Stock Futures – Harry Domash, Online Investing | Tests measure risk of a stock – Santa Cruz Sentinel
It’s easy to forget about risks in this hot market. But in the stock market, everything can change overnight. Here are six tests you can use to measure almost any stock’s risk. Each test can add or subtract one point from a stock’s overall score.
You can find the referenced data on Yahoo’s Statistics report. Get there by entering a ticker symbol on Yahoo Finance (finance.yahoo.com) and then selecting Statistics.
Bigger is better
Bigger firms are better able to handle unexpected events than smaller firms. Market Capitalization,” the value of outstanding shares, is a popular company size gauge. Market-caps above $10 billion define large-caps, which are the safest. Firms less than $2 billion are small-caps, the riskiest category. Use the “Current” column for “Market Cap” (Valuation Measures). Add one risk point for market-caps less than $2 billion, and subtract one point for market-caps greater than $10 billion.
All else equal, stock prices reflect a firm’s current or expected future per-share earnings (EPS). “Profitability” describes how much cash shareholders must invest to produce a dollar of earnings. “Return on Equity (ROE),” listed under Management Effectiveness, which compares net income to shareholders equity, is a popular profitability gauge. Many market professionals require a minimum 15% return on equity, and higher is better. Add one risk point for ROEs less than 15% and subtract one point for return on equity more than 20%.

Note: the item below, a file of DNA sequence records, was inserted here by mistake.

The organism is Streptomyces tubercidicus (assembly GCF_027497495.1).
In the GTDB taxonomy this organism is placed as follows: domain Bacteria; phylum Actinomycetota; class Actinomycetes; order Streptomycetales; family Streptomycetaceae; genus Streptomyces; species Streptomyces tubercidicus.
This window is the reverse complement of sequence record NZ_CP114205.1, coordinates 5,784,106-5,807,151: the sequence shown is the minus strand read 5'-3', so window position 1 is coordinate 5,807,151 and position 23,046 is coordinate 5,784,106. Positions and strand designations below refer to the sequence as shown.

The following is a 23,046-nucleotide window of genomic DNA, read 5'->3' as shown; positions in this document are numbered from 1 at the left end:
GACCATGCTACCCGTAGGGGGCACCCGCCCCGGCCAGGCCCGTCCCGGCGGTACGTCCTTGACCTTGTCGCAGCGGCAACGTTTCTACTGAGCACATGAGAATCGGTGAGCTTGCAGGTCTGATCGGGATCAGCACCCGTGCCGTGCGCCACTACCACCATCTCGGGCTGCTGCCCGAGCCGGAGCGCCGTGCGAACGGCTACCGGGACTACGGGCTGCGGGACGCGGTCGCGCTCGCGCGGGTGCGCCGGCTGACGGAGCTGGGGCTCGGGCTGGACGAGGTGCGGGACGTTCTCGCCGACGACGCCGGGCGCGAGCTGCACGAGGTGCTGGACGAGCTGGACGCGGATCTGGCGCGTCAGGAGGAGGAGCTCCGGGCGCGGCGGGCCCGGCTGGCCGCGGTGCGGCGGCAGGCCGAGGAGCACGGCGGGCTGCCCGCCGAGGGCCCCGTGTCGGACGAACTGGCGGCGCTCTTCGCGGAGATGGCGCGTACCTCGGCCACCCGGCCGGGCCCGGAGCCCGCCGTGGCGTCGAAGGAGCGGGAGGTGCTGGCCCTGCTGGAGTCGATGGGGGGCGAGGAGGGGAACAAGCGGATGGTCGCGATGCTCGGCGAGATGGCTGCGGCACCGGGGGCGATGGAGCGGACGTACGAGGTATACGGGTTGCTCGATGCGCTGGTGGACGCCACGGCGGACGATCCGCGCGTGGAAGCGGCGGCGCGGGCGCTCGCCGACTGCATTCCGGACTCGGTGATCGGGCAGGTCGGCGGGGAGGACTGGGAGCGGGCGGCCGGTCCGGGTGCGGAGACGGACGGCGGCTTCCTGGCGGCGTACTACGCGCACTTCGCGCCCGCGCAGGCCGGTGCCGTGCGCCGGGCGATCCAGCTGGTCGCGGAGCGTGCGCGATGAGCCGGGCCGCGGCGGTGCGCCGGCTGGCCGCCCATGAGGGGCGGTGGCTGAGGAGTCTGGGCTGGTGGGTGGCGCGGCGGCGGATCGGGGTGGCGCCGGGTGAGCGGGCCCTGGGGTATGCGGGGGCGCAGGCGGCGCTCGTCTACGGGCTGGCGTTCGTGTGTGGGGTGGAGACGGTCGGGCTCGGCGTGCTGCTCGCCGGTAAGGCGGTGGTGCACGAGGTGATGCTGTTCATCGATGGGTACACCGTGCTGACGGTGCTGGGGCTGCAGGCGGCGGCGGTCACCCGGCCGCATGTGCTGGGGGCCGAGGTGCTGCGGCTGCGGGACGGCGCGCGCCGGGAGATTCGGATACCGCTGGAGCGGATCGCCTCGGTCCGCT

Follow the money
Institutional ownership (percentage held by Institutions) is the percentage of shares owned by mutual funds, pension plans, etc. Values greater than 40% tell you that these wired-in players like the stock, and the higher the percentage, the more that they like it. Add one risk point for ownership less than40% and subtract one point for values more than 80%.
Shorts targeting stock?
Short-sellers profit when the price drops on stocks they’ve shorted. “Short percent of float” (Share Statistics) measures the percentage of shares available for trading that have been shorted. Short sellers are probably better informed about a stock’s outlook than you are. Add one risk point for short percent of float greater than 5%, and subtract one point for percentages less than 1.5%.
Stocks become overvalued when the market gets excited about their growth prospects. But, eventually the glamour fades and valuation becomes important. Most analysts use the “forward price/earnings ratio,” which is the share price compared to the next fiscal year’s forecast earnings, to measure valuation. Add one risk point for forward P/Es more than 50, and subtract one point for forward P/Es less than 25.
Cash flow vs. net income
Net Income, the number used to calculate EPS, is subject to non-cash charges such as depreciation and doesn’t accurately measure actual cash profits. However, another readily available number, “operating cash flow,” does measure the cash that moved into, or out of a firm’s bank account resulting from its operations. Operating cash flow should always exceed the same period’s net income. Compare “Operating Cash Flow” (Cash Flow Statement) to “Net Income” (Income Statement). Add one risk point if net income exceeds operating cash flow and subtract one point if it doesn’t.
Using the scores
All else equal, for risk scores, lower is better. But other factors must also be considered when evaluating stocks. So, consider the risk score as another tool in your analysis toolbox.
Harry Domash of Aptos publishes the Winning Investing and the Dividend Detective websites. Contact him at www.winninginvesting.com or Santa Cruz Sentinel, 324 Encinal St., Santa Cruz, CA 95060. To see previous Domash columns, visit santacruzsentinel.com/topic/Harry_Domash.